In one elegant, prosaic statement, Allende - who was one of the first feminist writers in Chile before fleeing into exile when Pinochet took power - sums up perfectly why I call myself a feminist, and why all women should do the same:
I think that young women today don't want to be called feminists because it's not sexy and they think that their mothers and grandmothers have achieved everything they want. They don't know how poor women live, how women in rural places live, how 80 percent of women in the world are the poorest of the poor, how still today there are 27 million slaves, most of them women and girls. Two thirds of the work in the world is done by women. Women own 1 percent of the assets. Young women are sold into prostitution, forced labour, premature marriage, forced to have children they don't want or they can't support. They're abused, raped, beaten up. Domestic violence is supposed to be a cultural problem. They are the first victims of war, fundamentalism, conflict, recession. And young women today who have access to education and health care and have resources think that everything was done, they don't have to worry. Well that makes me really angry. I feel that I have to shake them and say, "No, it's your responsibility to make things happen." The women's revolution, the women's movement was something extraordinary that changed a generation. It began the movement. We still have a lot to do.
I call myself a feminist - but I know there's still much I have to do before I truly earn the title.
yes arnt women lucky 2 b living in australia let alone the western world?ReplyDelete
here you have the rights u deserve unlike most if not all islamic countries where women in the main r seen only as a tool 4 procreation..
and most certainly not allowed any assets..
and prostitution and slavery being almost out of control in mainly african countries..
yes western women r very lucky indeed..australia would have 2 b probably the most tolerant country on earth..unlike countries such as iran, syria, iraq, arabia where women are still being stoned..
and that disgracefull hatefull human being germaine greer being so full of despisement for males of the western kind..
i sometimes wonder how she feels about islamic males in islamic countries?..interesting..
im quite certain if she sprooked her hate in those countries she wouldnt b alive 2day..
wat a lovely thought..
if your politicaly correct?
then your not correct..
and by the way
i have neighbors from iran..they r the loveliest people..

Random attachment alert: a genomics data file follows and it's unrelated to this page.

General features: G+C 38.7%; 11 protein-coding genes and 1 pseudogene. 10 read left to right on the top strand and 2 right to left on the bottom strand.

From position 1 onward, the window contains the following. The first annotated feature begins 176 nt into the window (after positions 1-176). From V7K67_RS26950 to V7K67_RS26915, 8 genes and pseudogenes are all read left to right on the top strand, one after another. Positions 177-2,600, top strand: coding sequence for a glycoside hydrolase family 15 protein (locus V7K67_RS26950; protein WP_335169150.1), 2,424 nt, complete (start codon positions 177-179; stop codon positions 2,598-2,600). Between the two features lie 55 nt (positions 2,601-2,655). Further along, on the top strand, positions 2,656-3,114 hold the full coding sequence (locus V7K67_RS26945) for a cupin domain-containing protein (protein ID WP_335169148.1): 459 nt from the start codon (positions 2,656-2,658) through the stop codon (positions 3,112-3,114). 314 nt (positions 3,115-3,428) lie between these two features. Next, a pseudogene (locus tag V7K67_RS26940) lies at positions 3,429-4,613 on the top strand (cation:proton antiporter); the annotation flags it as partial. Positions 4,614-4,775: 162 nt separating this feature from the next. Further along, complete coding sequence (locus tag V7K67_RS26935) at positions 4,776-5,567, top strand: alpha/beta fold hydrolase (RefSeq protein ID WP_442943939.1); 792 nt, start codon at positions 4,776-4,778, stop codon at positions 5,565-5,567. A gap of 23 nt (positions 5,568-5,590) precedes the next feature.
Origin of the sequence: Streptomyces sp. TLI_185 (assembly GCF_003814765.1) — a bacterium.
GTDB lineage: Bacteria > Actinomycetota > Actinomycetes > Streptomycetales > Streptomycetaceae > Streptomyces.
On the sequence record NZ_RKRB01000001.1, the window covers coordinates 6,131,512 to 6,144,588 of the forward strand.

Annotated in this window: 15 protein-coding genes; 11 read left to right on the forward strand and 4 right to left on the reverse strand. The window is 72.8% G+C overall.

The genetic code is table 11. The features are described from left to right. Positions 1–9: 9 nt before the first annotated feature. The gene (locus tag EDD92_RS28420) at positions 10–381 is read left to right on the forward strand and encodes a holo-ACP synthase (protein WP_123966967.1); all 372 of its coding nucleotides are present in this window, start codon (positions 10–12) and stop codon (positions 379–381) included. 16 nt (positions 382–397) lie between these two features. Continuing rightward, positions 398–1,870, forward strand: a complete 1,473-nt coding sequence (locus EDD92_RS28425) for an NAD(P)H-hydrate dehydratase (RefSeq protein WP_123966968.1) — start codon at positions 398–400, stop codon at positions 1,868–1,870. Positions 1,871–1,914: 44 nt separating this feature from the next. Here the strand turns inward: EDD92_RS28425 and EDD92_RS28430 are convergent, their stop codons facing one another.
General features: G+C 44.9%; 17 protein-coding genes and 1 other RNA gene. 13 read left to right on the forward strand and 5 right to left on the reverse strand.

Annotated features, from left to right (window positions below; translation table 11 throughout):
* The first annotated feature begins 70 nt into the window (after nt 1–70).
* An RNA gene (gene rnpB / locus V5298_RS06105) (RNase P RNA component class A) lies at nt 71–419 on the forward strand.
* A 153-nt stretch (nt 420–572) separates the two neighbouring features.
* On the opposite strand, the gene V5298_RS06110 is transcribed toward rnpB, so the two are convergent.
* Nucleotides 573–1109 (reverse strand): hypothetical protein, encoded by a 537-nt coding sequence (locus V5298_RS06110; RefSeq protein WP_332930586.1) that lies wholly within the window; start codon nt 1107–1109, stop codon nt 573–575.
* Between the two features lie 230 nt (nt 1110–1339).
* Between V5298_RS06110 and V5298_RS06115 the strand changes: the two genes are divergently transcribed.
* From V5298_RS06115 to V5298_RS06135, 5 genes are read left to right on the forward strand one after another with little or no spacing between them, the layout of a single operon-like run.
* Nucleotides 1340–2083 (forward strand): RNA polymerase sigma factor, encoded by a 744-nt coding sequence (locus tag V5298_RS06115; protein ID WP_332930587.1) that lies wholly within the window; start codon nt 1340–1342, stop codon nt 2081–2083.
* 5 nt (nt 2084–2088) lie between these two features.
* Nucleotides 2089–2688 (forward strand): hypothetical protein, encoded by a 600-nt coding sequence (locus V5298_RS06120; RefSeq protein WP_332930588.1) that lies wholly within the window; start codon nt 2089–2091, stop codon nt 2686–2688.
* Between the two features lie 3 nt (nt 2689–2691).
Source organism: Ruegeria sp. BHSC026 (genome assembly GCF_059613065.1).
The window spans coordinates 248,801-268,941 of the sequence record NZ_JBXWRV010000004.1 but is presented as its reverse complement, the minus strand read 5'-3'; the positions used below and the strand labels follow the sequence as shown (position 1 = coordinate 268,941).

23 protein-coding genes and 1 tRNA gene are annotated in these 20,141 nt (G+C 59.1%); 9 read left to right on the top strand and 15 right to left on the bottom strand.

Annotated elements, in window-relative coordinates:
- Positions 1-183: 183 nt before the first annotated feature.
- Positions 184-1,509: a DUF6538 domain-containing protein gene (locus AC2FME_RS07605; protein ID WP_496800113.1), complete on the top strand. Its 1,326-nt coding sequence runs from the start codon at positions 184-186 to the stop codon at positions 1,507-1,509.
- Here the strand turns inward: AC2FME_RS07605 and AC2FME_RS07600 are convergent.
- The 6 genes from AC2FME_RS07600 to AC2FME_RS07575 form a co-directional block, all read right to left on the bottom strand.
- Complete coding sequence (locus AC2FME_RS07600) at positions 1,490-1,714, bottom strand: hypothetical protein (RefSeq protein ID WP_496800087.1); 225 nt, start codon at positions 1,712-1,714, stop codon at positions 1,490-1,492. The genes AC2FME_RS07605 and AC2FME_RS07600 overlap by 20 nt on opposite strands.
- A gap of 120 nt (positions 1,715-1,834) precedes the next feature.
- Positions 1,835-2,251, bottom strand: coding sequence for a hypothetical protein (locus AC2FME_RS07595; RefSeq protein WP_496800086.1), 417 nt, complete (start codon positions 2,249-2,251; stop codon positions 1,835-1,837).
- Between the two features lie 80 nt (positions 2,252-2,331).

they r proud muslims and im proud 2 call them my friends..
I have to take issue with your description of Germaine Greer. Sure, she's a polarising character. But I admire many of the points she raises.
I think it's very easy to say "Men in the west are good; men in the East are not". It over-simplifies matters. Yes, absolutely, we need to improve the treatment of women in countries such as Iran and Syria.
But it's not all rosy in the West. There is still much domestic violence, sexual abuse, rape - then entering the corporate sector and you still have sexism, the glass ceiling, patronism of females.
I think Germaine Greer does a lot to point this out.
For example - I have many male friends and love them dearly. It would not occur to most of them that my being female prohibits me from certain roles. But occasionally they might refer to a woman as a "slut" or "whore", perhaps in jest, perhaps not. Occasionally I do this myself!
It's really appalling behaviour, and is very insidious.
One of my recent pledges to myself was to not use those terms at all when describing other women.
There are chicks out there whom I loathe - but I loathe them because of the person they are, or the actions they've taken, not because of their sexual history, so it's incredibly wrong to label them with such terms.
The fact that what a woman does with her sexuality is still up for so much judgement is evidence biases still exist, and should be fought!
Thanks for commenting.
Nat, what is a feminist in your eyes today?ReplyDelete
i dislike those terms..words..slut / whore..horrendous...but at least your not walking 6 feet behind the man..arnt allowed 2 talk 2 other males and r allowed religious and sexual freedom here in the west..
over simplify?..well..would u prefer to over complicate things?
germaine greer is an ugly human being..
full of hate..spite and vindictiveness..
her comments re. steve irwin were a disgrace..
being a feminist is certainly not a dirty word..
i believe today most feminists distance themselves from greer...
thats definately a step in the rite direction..
your old fart friend
p.s.r gail and david watson related?
gooo the marooons
Hey clumsy, you should check out this excellent blog thing over at Slate.com - it's pretty interesting, and relates to what you're talking about here.ReplyDelete
And I can't back you on the Greer thing - one seminal work doesn’t give you a life pass. She's been struggling for relevance for a few years now.
'Seminal' definition - "highly original and influencing the development of future events"ReplyDelete
If this is the definition of seminal you are talking about then she really does have a life pass.
If her earlier ideas were highly original and influenced the development of future events then the only reason you can write what you have written is because of Greer.
If she influenced future events (the future now being NOW) then she is still relevant.
I'll have to disagree -ReplyDelete
What she wrote THEN has an influence now and is still relevant. What she wrote last week has almost no meaning. In fact it kind of takes away from her past writing. So the book gets a life pass, she does not.
In the UK she is a bit of a rent-a-headline for feminism and Australian events. Like a left wing version of a shock jock they wheel her out to say something outrageous so the Daily Mail (or the Courier) has something to complain about for a few days.